I was again surprised in N. Felson and L. Slatkin’s “Gender and Homeric epic,” this time to learn that “scholars have been unable to mine the Iliad or the Odyssey in any easy way for historical evidence of the way of life of the early Greeks,” when such activity is a mainstay of Homeric criticism, including essays in this volume. Of course it is not always easy. This diffuse essay can slip into balderdash, as when “the gendering of … [epic’s] conflicts, contradictions and values informs both the social order represented (and disturbed) within the poems and the metaphysical — indeed ideological — orders there limned.” By the end I was unsure what is meant by “gendered institution,” “sex-gender system,” and “gendered logic,” but in the Iliad women suffer as much as men, while in the Odyssey Penelope and Odysseus unite in homophrosune.
Part 3. THE POET’S CRAFT
As if in the introduction to an elementary reader, M. Clark in “Formulas, metre, and type-scenes” explains the rudiments of the dactylic line, its caesuras, its cola, then shows how the theory of oral-formulaic composition explains, in a general way, such divisions. He discusses definitions of the formula and its flexibility and reviews problems with the semantic nature of the fixed epithet. Enjambment helps our understanding of oral-formulaic style, and type-scenes are parallel to the formula on a narrative level, while larger repeated patterns govern the poems taken as a whole.
In “Similes and other likenesses,” R. Buxton reviews the theoretical distinctions between metaphor and simile. He reminds us how similes relate to the world of nature, of landscape, and of the ordinary activity of mortals. He emphasizes the diversity of the Homeric similes and their different frequencies and functions in the Iliad and the Odyssey. Similes create a parallel world to the epic world of heroes and their tribulations.
J. Griffin in “The speeches” notes how 55 percent of the Homeric poems consist of direct speeches, unlike Virgil’s Aeneid, who never has extended conversations. Of course Plato objected strongly to the emotive effects of Homeric oratory and wanted to ban Homer from his ideal city. G. describes how Homeric speeches define character, hence vary widely in their focus and subject. Modern heroes are laconic (“Make my day!”), but Homer’s heroes are eloquent, especially Achilles (in spite of his denial) and Odysseus. Incorporating a good deal of paraphrase, G. analyses Iliad 1 as a case study in the range of Homeric speech.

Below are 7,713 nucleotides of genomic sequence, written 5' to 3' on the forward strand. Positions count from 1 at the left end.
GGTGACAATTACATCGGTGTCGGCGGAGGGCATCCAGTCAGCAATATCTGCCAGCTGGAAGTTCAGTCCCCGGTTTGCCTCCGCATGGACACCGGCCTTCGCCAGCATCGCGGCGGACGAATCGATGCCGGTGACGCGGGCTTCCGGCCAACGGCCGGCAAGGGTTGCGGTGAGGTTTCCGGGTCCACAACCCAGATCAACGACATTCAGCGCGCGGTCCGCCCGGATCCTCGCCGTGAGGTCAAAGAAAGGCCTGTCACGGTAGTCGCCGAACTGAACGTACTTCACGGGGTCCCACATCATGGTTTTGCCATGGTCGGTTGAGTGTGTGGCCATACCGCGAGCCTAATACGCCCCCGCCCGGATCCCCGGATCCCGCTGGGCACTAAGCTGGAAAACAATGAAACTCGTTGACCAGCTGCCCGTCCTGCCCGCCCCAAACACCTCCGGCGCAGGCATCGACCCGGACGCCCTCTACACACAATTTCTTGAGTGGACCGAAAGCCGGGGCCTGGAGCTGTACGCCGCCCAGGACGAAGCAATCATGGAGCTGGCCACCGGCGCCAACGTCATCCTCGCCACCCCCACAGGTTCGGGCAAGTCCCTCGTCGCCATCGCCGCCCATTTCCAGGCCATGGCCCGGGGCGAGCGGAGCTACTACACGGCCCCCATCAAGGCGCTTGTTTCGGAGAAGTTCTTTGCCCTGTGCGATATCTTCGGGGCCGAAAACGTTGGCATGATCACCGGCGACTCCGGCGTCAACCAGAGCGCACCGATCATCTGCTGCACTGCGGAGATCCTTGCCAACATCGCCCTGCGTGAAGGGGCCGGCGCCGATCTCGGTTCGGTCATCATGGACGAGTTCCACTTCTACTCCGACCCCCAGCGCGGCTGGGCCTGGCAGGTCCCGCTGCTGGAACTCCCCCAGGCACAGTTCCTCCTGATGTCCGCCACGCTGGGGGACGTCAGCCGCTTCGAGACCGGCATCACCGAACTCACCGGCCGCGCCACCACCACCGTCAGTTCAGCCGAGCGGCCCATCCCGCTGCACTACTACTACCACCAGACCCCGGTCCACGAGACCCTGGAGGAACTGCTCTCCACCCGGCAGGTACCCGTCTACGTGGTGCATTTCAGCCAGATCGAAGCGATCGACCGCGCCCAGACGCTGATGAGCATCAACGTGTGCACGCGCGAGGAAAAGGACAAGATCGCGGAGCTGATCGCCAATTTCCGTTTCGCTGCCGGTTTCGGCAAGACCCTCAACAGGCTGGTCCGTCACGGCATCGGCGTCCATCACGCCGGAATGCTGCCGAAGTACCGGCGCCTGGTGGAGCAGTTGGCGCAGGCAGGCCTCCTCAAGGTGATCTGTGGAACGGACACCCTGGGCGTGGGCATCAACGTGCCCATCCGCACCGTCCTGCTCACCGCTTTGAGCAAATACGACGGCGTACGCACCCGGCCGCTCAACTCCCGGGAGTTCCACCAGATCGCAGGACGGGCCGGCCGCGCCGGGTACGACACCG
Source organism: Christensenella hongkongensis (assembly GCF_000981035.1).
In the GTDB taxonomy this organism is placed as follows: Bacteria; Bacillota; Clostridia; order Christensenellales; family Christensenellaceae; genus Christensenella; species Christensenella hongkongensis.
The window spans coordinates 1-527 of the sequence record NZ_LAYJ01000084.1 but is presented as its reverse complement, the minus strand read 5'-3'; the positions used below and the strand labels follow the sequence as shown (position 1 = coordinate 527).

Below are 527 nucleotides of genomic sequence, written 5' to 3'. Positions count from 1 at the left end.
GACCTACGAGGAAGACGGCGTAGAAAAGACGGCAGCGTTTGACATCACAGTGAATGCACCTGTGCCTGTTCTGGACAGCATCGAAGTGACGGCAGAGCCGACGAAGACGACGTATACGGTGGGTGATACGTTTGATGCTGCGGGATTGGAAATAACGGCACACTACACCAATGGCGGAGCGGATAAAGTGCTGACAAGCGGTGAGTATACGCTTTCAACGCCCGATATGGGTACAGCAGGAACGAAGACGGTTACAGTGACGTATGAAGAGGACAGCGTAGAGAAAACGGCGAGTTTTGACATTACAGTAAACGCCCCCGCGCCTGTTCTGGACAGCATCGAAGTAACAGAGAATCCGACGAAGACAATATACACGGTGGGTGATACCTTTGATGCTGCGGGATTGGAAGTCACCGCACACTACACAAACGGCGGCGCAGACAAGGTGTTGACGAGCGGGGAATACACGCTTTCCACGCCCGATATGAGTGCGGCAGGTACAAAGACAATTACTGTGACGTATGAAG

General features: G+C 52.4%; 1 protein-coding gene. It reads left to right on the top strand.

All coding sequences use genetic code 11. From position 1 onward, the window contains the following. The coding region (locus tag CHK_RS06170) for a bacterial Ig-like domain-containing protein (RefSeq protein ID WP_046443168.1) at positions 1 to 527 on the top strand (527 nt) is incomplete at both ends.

PART 4. TEXT AND CONTEXT
J. M. Foley takes on the tough topic of genre in “Epic as genre,” tough because a comparative study of non-Greek “epic” traditions reveals a bewildering diversity in every respect. Apparently epic is not an archetype. To prove his point F. reviews results from Indian, North Asian, African, Moslem, Finnish, and Old English “epic,” then seemingly against his point he quotes from Lauri Honko a pretty good definition of epic: “great narratives about exemplars, originally performed by specialized singers as superstories which excel in length, power of expression and significance of content over other narratives and function as a source of identity representations in the traditional community or group receiving the epic.” Comparing Homeric epic to non-Greek epic, F. notes that the Homeric epics are of middling length, but I’m not sure if he is comparing Homer’s poems with non-Greek texts taken down by dictation, written anew by literati, or recorded on tape in the field. F. mentions a Chinese text one million lines long, but you cannot notate oral song in Chinese characters, so what does that mean? Interesting that the simile is not found in non-Homeric traditions. In a Romantic almost nineteenth-century gesture (agreeing with a point in Fowler’s “Introduction”) F. suggests that “Homer” is “an anthropomorphisation of the epic tradition.” On similar grounds he rejects the historicity of Cor Huso; but the greatness of Homer and Cor Huso left an indelible impression on their traditions.